Annual bluegrass

Image by: James Altland, USDA-ARS
Annual bluegrass generally forms small clumps of grass that can overcome a small nursery container if left untreated.
Image by: James Altland, USDA-ARS
Image by: James Altland, USDA-ARS
A unique characteristic of annual bluegrass is the tips of the foliage look like canoes.
Image by: James Altland, USDA-ARS
Image by: James Altland, USDA-ARS
Inflorescences are generally pyramidal, grow only slightly larger than the foliage, and are white in color.
Image by: James Altland, USDA-ARS
Image by: James Altland, USDA-ARS
The flowering structure of annual bluegrass is a terminal panicle that can vary from 1 to 4 inches in length.
Image by: James Altland, USDA-ARS
Poa annua
Family: 
Poaceae
Life cycle: 
Annual
Habit: 
Annual bluegrass generally forms small clumps of grass. Each clump is 4 to 6 inches tall and wide, though many clumps often grow together forming larger masses.
Flowers: 
The white inflorescence is a terminal panicle that grows only slightly larger than the foliage. Seed head formation can start as soon as plants are 6 weeks old.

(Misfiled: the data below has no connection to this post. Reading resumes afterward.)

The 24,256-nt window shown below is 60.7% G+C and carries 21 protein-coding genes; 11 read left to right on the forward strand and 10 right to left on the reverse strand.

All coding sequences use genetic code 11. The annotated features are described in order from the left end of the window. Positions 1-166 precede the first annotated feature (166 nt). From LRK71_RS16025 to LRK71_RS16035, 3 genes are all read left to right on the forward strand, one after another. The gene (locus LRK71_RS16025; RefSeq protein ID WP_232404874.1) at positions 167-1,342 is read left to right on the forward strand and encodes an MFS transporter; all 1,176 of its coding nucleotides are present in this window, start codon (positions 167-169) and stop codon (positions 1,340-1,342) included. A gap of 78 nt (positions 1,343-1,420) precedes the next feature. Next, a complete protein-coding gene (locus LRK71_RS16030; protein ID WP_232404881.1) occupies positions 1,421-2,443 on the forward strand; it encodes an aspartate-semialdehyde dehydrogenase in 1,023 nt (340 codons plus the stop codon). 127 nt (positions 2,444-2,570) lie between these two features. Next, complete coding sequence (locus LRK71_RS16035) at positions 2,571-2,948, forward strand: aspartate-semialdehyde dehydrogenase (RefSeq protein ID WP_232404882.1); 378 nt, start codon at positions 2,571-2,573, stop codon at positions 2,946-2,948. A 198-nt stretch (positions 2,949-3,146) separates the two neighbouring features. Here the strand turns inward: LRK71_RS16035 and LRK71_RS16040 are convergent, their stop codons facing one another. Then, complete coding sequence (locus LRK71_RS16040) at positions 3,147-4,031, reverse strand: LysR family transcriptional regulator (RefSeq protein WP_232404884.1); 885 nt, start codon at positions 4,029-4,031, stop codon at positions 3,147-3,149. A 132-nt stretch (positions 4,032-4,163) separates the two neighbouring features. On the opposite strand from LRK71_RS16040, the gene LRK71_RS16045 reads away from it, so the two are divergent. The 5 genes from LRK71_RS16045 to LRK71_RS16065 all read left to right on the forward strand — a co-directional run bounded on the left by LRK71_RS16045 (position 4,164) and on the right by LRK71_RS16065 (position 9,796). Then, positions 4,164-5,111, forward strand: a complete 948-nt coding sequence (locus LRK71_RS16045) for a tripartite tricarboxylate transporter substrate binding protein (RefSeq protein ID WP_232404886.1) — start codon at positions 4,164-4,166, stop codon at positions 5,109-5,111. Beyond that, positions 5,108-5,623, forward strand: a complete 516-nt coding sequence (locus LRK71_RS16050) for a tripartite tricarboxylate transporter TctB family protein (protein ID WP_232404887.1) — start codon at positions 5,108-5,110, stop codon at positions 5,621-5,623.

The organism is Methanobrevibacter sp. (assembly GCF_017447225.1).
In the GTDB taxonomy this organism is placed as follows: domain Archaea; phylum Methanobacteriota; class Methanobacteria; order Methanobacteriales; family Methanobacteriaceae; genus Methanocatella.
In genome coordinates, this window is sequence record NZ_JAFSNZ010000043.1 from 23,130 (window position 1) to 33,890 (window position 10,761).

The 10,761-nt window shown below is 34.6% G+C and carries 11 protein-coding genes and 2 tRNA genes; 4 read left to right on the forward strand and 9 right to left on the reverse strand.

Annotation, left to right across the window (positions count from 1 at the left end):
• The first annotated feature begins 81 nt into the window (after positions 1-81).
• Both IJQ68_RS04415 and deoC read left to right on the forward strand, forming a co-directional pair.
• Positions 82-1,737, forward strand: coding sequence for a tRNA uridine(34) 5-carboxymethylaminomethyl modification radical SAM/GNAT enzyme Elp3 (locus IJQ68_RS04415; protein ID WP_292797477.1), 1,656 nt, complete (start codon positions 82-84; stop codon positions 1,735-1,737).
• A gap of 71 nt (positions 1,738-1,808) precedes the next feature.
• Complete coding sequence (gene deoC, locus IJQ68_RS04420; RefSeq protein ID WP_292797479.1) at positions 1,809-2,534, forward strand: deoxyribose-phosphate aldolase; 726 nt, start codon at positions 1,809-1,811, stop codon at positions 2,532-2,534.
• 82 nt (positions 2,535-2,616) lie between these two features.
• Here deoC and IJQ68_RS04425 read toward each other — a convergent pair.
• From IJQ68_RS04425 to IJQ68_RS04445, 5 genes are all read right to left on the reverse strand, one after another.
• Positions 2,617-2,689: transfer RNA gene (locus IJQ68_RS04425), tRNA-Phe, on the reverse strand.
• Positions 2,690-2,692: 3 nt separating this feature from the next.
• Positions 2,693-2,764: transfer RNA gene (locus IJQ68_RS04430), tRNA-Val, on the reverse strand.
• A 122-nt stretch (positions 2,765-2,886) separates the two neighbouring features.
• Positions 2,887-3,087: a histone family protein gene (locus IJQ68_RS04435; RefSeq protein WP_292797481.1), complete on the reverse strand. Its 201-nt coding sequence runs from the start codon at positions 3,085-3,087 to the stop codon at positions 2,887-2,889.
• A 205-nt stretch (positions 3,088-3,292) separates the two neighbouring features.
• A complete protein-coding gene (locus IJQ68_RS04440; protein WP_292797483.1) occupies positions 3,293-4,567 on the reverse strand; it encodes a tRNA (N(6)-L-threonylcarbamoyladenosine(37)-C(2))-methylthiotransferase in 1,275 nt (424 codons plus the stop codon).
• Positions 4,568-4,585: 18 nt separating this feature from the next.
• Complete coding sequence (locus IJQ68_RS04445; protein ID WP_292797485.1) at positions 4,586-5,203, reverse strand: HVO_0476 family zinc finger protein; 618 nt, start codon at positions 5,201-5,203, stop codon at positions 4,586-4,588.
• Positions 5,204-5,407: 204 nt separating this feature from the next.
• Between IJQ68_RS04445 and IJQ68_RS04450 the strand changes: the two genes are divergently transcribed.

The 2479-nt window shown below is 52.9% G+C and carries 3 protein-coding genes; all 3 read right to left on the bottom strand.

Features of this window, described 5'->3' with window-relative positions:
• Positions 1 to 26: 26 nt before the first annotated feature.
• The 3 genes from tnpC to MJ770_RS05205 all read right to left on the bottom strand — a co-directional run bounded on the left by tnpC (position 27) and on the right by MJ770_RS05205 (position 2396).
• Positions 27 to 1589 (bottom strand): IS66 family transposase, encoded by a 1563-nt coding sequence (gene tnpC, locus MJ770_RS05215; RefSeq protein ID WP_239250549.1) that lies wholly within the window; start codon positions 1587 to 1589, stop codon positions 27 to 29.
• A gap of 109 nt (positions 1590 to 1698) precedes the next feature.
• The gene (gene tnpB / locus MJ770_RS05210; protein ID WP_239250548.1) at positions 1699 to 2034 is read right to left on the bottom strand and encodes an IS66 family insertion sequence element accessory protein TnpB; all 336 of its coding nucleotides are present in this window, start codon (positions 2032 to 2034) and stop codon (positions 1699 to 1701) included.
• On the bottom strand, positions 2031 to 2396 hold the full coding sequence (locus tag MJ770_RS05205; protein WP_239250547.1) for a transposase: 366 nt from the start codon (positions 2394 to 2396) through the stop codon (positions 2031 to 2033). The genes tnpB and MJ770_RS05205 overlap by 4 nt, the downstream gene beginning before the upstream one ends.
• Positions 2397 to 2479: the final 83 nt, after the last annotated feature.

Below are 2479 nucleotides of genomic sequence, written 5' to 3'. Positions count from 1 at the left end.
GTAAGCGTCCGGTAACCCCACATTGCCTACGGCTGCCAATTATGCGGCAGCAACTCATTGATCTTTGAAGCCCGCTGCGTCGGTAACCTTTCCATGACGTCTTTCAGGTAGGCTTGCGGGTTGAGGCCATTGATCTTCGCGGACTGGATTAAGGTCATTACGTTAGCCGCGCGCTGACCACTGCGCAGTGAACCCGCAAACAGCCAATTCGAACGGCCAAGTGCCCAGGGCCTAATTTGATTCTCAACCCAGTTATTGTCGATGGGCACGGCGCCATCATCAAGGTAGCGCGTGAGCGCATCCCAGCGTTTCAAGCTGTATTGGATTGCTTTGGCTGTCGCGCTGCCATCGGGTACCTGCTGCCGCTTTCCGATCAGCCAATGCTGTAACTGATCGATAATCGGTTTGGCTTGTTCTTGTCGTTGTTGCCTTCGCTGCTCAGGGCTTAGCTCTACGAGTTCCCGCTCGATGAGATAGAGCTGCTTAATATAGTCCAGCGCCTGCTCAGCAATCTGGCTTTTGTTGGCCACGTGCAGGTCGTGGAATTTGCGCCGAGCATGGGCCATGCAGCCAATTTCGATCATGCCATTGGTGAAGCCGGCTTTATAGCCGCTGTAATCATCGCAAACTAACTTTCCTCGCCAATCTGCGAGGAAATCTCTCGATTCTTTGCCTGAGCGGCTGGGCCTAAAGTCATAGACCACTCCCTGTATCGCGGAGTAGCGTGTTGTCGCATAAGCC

Favorable environments: 
Container
Favorable environments: 
Field
Favorable environment notes: 
Annual bluegrass is commonly found in many agricultural areas including gardens, landscape areas, nursery field plantings, vegetable crops, vineyards and orchards. It will establish in almost any disturbed soil area. It can also become quite problematic in golf courses and other turf areas. It has become resistant to several herbicides in the PNW.
Dissemination: 
Annual bluegrass is a very prolific seeder. Each small plant can produce about 100 seeds in as few as 8 weeks. Seeds are commonly spread by mowing, foot traffic, birds, and cultivation. Viable seed will remain in soil until needed moisture and temperatures encourage germination.
Of interest: 
Annual bluegrass has a shallow root system and needs consistent moisture to live through hot summer periods. Irrigated nursery areas are ideal environments for annual bluegrass to thrive. It can also be a major problem in turf grass areas such as golf courses and sports venues.